The CIPR legislation, whereby big super funds need to have a retirement products strategy in place by July next year and the ability to implement it by July 2022, has taken what seems like forever to get going. But funds should not take a breather because of the time extension they have been offered, according to Raewyn Williams.
The Comprehensive Income Product for Retirement (CIPR) idea was first discussed in detail in 2016. Legislation was introduced in February this year, but the implementation of so-called ‘CIPR products’ will not become compulsory until July 2022. But funds do not need to wait, nor should they, Raewyn Williams, the Australian managing director of research for implementation specialist manager Parametric, says.
“It’s actually the Government flagging that while super funds need to have a longevity risk theme in their strategy for members, there probably won’t be sufficient funds, in the government pension system, to keep people in the future in the same fashion that they have been kept in the past,” she says. The demographics and implications of an aging population are well known.
“There’s a lot of strain on the public purse,” Sydney-based Williams said in an interview last week. “The Government cannot change the direction of that strain and what it allocates to retirees. One can imagine that the purse strings are more likely to be tightened than loosened.”
The retirement incomes issue is not a simple one. There is the important issue of housing, for instance. The system is biased, through the old-age pension, towards married couples and those who own their own homes. Issues such as reverse mortgages, occupy the minds of bankers and other financial institutions, with many shying away because of reputational risk. No-one wants to give evidence at the next inevitable inquiry as to why they tossed grandma out of her home of 50 years.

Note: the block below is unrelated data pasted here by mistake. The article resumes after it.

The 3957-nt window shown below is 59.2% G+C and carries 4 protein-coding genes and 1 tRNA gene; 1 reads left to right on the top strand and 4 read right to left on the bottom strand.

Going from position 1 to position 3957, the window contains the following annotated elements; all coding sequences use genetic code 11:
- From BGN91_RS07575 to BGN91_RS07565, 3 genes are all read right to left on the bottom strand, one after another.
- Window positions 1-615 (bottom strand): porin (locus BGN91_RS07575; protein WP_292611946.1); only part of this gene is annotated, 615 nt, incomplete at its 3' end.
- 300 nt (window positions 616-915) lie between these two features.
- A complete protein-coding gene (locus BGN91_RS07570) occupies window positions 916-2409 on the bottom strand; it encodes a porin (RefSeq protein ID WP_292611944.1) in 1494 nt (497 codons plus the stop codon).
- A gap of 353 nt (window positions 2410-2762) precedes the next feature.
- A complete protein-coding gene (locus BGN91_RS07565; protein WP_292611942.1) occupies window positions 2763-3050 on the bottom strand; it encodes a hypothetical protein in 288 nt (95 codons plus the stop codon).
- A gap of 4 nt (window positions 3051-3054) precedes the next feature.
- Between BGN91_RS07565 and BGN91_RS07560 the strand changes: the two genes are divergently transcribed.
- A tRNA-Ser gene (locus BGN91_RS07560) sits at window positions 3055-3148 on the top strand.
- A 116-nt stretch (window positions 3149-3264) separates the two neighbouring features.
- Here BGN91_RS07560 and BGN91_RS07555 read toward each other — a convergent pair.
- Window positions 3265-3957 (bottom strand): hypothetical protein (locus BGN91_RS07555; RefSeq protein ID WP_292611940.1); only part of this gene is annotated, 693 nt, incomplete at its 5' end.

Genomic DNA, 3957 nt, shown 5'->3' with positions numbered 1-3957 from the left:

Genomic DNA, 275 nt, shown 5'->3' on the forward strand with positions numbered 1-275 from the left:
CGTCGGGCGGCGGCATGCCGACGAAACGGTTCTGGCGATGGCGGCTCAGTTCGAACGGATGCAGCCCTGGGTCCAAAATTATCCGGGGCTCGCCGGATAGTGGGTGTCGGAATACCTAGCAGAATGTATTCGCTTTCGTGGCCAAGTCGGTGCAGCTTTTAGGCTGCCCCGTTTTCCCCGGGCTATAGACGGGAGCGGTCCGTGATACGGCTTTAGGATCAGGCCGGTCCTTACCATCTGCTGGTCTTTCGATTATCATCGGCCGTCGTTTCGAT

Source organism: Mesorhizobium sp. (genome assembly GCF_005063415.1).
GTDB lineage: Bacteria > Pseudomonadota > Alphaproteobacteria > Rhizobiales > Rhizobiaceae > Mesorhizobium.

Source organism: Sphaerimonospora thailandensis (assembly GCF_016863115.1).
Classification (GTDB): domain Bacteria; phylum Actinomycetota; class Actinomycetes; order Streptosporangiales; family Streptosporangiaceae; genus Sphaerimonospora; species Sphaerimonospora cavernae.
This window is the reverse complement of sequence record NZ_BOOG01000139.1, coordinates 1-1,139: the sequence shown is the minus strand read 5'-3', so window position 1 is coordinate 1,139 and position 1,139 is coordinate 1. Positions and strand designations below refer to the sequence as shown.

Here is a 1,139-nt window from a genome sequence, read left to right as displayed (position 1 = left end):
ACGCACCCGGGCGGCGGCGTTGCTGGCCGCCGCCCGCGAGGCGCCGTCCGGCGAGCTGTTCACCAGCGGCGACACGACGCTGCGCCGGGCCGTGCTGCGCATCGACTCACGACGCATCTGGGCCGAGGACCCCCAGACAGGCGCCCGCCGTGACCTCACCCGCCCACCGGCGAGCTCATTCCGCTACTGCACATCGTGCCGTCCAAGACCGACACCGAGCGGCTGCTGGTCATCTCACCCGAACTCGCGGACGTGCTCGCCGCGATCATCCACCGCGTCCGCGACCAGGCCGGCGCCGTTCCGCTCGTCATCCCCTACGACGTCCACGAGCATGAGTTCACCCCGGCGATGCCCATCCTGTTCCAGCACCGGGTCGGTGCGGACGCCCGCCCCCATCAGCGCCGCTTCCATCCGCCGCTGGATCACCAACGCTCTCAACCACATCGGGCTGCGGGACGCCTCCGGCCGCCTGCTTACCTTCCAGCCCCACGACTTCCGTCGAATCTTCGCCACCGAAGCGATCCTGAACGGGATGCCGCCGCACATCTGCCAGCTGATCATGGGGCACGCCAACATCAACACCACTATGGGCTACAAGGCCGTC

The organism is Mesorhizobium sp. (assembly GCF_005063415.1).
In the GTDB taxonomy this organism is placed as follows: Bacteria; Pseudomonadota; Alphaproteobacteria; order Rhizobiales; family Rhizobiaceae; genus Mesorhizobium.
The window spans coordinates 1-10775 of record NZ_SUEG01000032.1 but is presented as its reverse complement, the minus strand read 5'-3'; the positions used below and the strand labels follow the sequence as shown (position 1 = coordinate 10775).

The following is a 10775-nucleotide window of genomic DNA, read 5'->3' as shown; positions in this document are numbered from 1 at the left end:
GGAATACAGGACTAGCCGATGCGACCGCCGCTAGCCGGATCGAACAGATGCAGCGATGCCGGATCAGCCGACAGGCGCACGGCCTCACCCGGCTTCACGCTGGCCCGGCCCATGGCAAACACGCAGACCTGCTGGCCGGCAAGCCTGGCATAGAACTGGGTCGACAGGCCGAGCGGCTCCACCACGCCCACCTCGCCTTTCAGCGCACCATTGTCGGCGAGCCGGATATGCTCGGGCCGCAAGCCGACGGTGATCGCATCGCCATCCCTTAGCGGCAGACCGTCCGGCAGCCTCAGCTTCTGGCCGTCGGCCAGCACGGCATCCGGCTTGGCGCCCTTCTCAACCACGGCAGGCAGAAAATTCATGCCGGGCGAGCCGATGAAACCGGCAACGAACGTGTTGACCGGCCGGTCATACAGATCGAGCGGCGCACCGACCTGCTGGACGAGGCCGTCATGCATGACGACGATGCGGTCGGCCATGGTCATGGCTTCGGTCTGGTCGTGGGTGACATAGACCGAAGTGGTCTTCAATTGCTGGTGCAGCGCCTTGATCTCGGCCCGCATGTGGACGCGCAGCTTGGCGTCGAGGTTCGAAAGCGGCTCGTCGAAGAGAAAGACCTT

Williams says that CIPR provides an opportunity, or even an imperative, for super funds to get to know their members better. For instance, do they know whether the member owns his or her home? Do they know what the member’s total financial position is? This is a great opportunity for the funds’ financial planners to be more active.
“I would also like to see super funds provide advice on the transition to aged care,” she says. “Funds are delaying work on the issue because of the lack of detailed regulations at the moment. But they don’t have to. There is nothing wrong with putting products in place and letting them evolve,” she says.
“If I ask a fund member what’s important to them, they invariably say that they want to feel like the fund knows them and puts them into the right products… There has been so much talk about the retirement issue and whether people should be forced to have an annuity [rather than lump sum] and what would this look like. There has also been a lot of work done on defensive equities. There’s no reason funds can’t push forward on that and put some planks in place now… It will require superannuation funds to ‘get over’ the powerful anchoring bias of an accumulation mindset to design good solutions for retired members and members in retirement-planning phase.”